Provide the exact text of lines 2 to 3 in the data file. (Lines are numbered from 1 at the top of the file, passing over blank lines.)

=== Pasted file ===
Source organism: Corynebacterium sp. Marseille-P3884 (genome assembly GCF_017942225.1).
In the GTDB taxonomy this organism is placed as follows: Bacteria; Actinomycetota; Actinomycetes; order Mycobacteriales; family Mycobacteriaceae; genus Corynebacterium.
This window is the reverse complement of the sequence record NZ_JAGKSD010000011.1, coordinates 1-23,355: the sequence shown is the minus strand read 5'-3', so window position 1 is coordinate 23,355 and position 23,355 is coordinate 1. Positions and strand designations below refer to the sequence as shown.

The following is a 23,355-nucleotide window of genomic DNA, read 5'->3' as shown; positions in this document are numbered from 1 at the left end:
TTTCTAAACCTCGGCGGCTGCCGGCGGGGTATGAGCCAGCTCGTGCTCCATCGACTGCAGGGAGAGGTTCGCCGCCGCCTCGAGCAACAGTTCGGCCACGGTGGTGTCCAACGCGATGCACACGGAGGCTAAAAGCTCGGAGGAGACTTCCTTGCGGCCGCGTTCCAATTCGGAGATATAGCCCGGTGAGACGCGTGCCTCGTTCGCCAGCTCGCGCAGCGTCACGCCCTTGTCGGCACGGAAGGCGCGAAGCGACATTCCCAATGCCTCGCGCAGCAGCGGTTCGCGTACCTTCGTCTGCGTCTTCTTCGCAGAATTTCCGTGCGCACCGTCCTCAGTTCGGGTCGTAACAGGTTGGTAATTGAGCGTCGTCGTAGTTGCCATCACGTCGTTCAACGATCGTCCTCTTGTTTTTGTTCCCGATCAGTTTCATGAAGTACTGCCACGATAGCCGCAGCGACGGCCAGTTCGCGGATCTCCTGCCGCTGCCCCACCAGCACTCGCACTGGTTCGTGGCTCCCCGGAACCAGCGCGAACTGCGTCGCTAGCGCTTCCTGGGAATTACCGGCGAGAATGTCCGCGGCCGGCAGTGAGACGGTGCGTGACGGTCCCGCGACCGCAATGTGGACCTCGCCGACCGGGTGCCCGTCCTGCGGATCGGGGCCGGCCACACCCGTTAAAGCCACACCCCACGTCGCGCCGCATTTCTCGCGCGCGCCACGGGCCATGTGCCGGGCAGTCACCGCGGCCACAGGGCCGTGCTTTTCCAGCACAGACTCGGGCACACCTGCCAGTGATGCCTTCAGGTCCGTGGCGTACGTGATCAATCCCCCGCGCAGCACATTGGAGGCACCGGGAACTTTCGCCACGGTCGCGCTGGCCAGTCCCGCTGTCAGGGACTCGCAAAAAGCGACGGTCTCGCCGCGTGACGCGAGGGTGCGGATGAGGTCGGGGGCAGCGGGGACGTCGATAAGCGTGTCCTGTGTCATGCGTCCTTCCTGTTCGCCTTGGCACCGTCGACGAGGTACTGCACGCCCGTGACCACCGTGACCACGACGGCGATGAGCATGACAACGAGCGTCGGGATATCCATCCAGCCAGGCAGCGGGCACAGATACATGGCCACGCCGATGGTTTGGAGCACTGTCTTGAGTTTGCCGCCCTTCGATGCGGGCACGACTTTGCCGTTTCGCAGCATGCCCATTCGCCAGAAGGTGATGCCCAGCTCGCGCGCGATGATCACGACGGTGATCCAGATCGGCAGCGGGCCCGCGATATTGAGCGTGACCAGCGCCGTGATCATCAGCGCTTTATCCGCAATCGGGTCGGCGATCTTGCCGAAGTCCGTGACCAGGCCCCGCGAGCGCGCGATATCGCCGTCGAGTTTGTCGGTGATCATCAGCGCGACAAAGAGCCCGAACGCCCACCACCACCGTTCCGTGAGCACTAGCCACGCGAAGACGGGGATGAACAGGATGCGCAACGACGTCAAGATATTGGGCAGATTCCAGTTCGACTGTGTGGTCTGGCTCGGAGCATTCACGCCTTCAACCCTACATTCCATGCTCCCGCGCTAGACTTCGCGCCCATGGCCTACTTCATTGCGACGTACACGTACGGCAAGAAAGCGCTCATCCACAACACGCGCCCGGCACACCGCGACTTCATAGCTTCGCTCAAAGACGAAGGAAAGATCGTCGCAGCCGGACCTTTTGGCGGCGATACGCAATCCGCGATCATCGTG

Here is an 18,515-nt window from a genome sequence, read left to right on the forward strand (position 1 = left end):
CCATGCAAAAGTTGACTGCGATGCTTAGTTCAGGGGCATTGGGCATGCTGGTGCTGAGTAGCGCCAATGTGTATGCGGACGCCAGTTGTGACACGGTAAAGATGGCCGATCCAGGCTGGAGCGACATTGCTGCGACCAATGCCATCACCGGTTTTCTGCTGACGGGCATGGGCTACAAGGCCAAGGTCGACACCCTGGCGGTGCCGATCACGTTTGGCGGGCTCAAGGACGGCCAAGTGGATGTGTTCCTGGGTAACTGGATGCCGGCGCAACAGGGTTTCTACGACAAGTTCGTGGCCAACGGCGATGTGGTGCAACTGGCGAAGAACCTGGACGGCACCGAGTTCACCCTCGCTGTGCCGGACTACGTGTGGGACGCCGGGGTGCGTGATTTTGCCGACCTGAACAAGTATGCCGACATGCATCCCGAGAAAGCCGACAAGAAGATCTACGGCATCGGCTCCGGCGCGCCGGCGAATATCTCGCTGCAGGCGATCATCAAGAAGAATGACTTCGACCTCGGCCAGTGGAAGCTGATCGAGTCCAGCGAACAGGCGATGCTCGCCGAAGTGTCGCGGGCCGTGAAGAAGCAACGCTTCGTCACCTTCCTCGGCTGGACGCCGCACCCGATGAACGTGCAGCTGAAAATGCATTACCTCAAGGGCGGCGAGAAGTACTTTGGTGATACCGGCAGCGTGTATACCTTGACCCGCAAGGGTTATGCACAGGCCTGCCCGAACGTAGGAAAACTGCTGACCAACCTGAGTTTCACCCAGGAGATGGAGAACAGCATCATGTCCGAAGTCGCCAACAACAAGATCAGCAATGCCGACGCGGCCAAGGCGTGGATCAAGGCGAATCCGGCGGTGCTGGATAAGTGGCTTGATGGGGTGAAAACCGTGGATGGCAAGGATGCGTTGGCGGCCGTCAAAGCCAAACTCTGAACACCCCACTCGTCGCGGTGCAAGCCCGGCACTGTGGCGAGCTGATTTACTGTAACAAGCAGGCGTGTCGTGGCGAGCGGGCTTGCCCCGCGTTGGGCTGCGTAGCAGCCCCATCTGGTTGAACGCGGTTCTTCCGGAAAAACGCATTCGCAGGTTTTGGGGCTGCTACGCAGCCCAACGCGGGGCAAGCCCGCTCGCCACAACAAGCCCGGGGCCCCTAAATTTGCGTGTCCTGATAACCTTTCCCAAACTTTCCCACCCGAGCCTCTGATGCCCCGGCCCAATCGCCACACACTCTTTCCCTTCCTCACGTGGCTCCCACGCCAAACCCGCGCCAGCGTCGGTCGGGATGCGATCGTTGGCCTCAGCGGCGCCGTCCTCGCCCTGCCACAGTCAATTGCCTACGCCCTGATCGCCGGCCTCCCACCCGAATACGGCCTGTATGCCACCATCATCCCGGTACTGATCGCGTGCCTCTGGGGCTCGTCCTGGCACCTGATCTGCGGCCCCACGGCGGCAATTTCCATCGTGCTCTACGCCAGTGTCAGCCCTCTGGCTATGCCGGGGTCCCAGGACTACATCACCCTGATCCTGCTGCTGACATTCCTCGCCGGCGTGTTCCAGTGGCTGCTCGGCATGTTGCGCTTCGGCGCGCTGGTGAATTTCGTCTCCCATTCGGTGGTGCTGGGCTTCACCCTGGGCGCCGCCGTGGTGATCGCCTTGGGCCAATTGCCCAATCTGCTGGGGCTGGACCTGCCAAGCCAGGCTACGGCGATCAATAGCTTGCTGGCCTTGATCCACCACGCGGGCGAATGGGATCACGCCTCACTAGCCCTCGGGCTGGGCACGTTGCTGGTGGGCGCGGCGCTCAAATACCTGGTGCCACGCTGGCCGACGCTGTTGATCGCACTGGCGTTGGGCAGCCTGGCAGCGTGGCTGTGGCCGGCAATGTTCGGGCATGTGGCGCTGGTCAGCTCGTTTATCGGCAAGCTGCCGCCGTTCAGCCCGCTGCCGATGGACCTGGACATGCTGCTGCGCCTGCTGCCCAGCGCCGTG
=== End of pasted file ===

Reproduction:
In the GTDB taxonomy this organism is placed as follows: Bacteria; Actinomycetota; Actinomycetes; order Mycobacteriales; family Mycobacteriaceae; genus Corynebacterium.
This window is the reverse complement of the sequence record NZ_JAGKSD010000011.1, coordinates 1-23,355: the sequence shown is the minus strand read 5'-3', so window position 1 is coordinate 23,355 and position 23,355 is coordinate 1. Positions and strand designations below refer to the sequence as shown.